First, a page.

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  • #31
    That's for sure. At that freq a screw terminal could look inductive, capacitive or both.

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    • #32
      I have used solder-it paste for years to solder to aluminum chassis while building electronic projects. Really works well. Here is a link to more information.
      http://www.solder-it.com/shop/item.aspx?itemid=89
      And yes, I am a Ham Radio Operator
      George
      My Web Site
      www.mrrace.com
      Builder & Test Pilot N73EX

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      • #33
        Never seen that here but this is a small and isolated town. Looks useful. I will have to see if I can find a distributor that will ship here and that doesn't use UPS.
        Free software for calculating bolt circles and similar: Click Here

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        • #34
          Originally posted by Evan
          One of the problems of using a strictly mechanical connection is due to the dimensional constraints when dealing with gigahertz frequencies. There isn't room for a reliable physical connector that won't disturb the electrical properties of the antenna. The spacing of the elements, the dimensions of all parts and the connections to the driven element are all critical. For instance, to achieve close to the theoretical maximum gain the lengths of the antenna elements must be correct to within a tolerance of about +- .007".

          Building such an antenna array isn't just a matter of bending up some wire. It actually becomes a machining exercise.

          As for corrosion of the joints and the rest of the antenna it will be sprayed with clear lacquer for protection. I will post pictures of the antenna when I have something .
          While on this topic does anybody have a suitable downconverter lying around that will work with a Yaesu FRG 7700 that they don't need and would like to trade?

          The antennas are designed for the 1296 mhz amateur band.
          But Evan, we all know that, in the final analysis, your precision antenna will work well only after you start hanging pieces of aluminum foil on it !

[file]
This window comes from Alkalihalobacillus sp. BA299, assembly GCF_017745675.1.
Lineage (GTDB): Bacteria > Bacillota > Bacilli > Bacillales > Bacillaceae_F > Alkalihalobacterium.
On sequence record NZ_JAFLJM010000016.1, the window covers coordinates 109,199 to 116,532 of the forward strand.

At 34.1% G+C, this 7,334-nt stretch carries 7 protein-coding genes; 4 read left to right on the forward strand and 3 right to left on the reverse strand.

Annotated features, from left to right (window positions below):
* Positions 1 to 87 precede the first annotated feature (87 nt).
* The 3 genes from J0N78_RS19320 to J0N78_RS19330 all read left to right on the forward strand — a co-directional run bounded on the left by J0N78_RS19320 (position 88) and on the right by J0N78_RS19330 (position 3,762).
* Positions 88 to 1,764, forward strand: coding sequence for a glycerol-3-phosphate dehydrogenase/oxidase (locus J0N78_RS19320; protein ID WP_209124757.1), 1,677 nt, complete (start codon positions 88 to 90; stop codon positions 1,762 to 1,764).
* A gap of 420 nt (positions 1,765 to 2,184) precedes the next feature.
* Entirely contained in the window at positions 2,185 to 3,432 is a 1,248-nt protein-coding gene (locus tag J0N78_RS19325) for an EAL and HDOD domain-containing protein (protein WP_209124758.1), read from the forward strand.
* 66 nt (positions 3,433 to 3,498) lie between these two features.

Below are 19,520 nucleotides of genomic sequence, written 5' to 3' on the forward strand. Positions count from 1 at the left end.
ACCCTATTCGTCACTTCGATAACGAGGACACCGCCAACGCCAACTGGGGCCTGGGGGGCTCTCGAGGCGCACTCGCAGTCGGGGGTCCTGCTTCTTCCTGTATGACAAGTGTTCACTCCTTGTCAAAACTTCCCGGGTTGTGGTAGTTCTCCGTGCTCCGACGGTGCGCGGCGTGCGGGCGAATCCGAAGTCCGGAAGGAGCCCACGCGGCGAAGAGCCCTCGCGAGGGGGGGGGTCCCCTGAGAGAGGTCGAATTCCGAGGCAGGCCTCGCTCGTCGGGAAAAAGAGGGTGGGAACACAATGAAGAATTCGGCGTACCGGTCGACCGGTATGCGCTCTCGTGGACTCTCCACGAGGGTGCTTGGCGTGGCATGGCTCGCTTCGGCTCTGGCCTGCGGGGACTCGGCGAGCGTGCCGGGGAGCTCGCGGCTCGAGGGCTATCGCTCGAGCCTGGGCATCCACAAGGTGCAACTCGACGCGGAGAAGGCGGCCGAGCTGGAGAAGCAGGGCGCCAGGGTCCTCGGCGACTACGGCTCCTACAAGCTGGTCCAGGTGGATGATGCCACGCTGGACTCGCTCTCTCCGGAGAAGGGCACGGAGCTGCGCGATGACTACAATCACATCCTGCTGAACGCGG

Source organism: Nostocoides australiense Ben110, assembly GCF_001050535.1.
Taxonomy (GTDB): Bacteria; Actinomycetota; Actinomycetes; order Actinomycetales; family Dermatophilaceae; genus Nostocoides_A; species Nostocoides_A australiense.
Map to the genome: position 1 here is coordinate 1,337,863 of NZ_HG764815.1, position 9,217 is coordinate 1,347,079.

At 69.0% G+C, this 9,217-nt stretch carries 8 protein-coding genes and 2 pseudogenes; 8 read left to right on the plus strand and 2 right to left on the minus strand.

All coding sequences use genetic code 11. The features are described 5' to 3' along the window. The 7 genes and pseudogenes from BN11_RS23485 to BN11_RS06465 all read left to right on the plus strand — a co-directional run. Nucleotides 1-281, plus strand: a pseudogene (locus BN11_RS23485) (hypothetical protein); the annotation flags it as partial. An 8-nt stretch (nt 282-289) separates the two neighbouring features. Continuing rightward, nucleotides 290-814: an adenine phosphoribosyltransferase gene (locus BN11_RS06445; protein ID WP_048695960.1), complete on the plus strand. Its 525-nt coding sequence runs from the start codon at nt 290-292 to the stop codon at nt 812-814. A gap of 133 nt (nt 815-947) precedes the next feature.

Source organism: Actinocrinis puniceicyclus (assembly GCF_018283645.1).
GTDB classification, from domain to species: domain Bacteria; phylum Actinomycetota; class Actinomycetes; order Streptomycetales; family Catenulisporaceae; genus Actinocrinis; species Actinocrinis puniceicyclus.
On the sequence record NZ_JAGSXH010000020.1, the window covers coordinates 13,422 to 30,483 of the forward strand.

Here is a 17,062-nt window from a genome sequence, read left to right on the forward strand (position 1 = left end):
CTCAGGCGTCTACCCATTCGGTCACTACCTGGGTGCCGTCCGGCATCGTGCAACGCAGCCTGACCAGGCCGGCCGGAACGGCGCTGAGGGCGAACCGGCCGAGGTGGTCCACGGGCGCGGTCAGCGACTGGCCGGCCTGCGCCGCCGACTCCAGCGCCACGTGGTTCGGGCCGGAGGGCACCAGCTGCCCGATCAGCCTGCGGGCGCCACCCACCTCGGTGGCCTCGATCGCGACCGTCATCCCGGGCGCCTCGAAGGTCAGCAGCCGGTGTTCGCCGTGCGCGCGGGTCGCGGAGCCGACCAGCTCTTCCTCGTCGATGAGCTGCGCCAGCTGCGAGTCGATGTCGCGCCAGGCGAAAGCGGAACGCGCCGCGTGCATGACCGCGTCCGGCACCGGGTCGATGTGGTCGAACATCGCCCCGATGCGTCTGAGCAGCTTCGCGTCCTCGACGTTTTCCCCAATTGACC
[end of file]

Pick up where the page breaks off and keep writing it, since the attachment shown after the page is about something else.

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          • #35
            And don't forget to wrap up your smart meter in aluminum foil before firing up the receiver
            I seldom do anything within the scope of logical reason and calculated cost/benefit, etc- I'm following my passion-

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            • #36
              The smart meter is being dealt with. I am in discussions with BC Hydro right now over the potential interference problem. They don't know what to do. Nobody has complained that Hydro's meters will interfere with their radio telescope before. I am suggesting they do the same for me as they will certainly be doing for the Dominion Radio Astrophysical Observatory in Penticton, which will be a wired smart meter or even the old style. After all, I am a long time member of the Royal Astronomical Society of Canada and will be doing the same type of research. In the past I have contributed earthquake data from my seismograph to the Pacific Geoscience Centre. Amateur astronomers routinely contribute data to the professional astronomers.

              Interference is a high probability since I also intend to build a wide band helical array to cover from about 800 mhz to 1200 mhz with a wideband noise receiver. We are in a radio hole here with very little interference in that range. If they don't make any accommodation then I will be building a stylish little shielded box for it with a screen door than can be closed when necessary. If they don't like that they can go suck eggs. They don't have a legal leg to stand on since the meters are not permitted to interfere with anything. If necessary I will get my amateur ticket which will give me legal priority to them on the 902 to 928 ISM band since Ham radio is a secondary licensed user of that band and they are unlicensed.
              Free software for calculating bolt circles and similar: Click Here